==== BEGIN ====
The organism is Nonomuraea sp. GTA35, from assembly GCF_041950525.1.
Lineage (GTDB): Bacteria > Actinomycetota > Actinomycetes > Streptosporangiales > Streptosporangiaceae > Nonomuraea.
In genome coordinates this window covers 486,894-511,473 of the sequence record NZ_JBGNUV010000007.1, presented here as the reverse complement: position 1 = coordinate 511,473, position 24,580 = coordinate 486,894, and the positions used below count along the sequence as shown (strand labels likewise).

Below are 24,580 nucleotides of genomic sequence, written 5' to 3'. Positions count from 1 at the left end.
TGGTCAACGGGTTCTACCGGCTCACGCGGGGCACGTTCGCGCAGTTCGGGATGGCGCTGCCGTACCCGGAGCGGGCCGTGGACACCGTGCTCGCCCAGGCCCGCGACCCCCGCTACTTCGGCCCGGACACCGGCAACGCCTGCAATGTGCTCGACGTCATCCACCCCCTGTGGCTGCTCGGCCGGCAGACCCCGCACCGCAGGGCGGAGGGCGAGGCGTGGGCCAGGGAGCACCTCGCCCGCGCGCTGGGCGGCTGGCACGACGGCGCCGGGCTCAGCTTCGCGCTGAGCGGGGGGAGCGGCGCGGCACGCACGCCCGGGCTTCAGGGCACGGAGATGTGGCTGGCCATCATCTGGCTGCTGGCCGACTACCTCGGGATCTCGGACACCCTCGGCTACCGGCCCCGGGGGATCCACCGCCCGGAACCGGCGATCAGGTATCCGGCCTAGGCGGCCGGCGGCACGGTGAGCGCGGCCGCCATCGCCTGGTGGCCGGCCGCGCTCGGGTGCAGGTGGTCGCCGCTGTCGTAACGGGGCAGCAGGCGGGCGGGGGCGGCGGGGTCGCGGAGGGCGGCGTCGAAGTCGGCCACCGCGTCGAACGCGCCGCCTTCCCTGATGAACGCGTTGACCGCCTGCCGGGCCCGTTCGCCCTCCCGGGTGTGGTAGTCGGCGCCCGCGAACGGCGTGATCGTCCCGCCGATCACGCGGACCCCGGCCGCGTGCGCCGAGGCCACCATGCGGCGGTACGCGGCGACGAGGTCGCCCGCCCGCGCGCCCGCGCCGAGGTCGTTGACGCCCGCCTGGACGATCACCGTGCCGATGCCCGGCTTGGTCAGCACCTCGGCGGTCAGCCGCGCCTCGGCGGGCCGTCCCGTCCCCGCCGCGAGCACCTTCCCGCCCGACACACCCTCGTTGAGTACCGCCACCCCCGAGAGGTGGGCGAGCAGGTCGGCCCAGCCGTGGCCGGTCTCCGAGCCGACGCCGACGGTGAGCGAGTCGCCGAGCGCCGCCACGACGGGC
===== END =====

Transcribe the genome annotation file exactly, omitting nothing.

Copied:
The organism is Nonomuraea sp. GTA35, from assembly GCF_041950525.1.
Lineage (GTDB): Bacteria > Actinomycetota > Actinomycetes > Streptosporangiales > Streptosporangiaceae > Nonomuraea.
In genome coordinates this window covers 486,894-511,473 of the sequence record NZ_JBGNUV010000007.1, presented here as the reverse complement: position 1 = coordinate 511,473, position 24,580 = coordinate 486,894, and the positions used below count along the sequence as shown (strand labels likewise).

Below are 24,580 nucleotides of genomic sequence, written 5' to 3'. Positions count from 1 at the left end.
TGGTCAACGGGTTCTACCGGCTCACGCGGGGCACGTTCGCGCAGTTCGGGATGGCGCTGCCGTACCCGGAGCGGGCCGTGGACACCGTGCTCGCCCAGGCCCGCGACCCCCGCTACTTCGGCCCGGACACCGGCAACGCCTGCAATGTGCTCGACGTCATCCACCCCCTGTGGCTGCTCGGCCGGCAGACCCCGCACCGCAGGGCGGAGGGCGAGGCGTGGGCCAGGGAGCACCTCGCCCGCGCGCTGGGCGGCTGGCACGACGGCGCCGGGCTCAGCTTCGCGCTGAGCGGGGGGAGCGGCGCGGCACGCACGCCCGGGCTTCAGGGCACGGAGATGTGGCTGGCCATCATCTGGCTGCTGGCCGACTACCTCGGGATCTCGGACACCCTCGGCTACCGGCCCCGGGGGATCCACCGCCCGGAACCGGCGATCAGGTATCCGGCCTAGGCGGCCGGCGGCACGGTGAGCGCGGCCGCCATCGCCTGGTGGCCGGCCGCGCTCGGGTGCAGGTGGTCGCCGCTGTCGTAACGGGGCAGCAGGCGGGCGGGGGCGGCGGGGTCGCGGAGGGCGGCGTCGAAGTCGGCCACCGCGTCGAACGCGCCGCCTTCCCTGATGAACGCGTTGACCGCCTGCCGGGCCCGTTCGCCCTCCCGGGTGTGGTAGTCGGCGCCCGCGAACGGCGTGATCGTCCCGCCGATCACGCGGACCCCGGCCGCGTGCGCCGAGGCCACCATGCGGCGGTACGCGGCGACGAGGTCGCCCGCCCGCGCGCCCGCGCCGAGGTCGTTGACGCCCGCCTGGACGATCACCGTGCCGATGCCCGGCTTGGTCAGCACCTCGGCGGTCAGCCGCGCCTCGGCGGGCCGTCCCGTCCCCGCCGCGAGCACCTTCCCGCCCGACACACCCTCGTTGAGTACCGCCACCCCCGAGAGGTGGGCGAGCAGGTCGGCCCAGCCGTGGCCGGTCTCCGAGCCGACGCCGACGGTGAGCGAGTCGCCGAGCGCCGCCACGACGGGC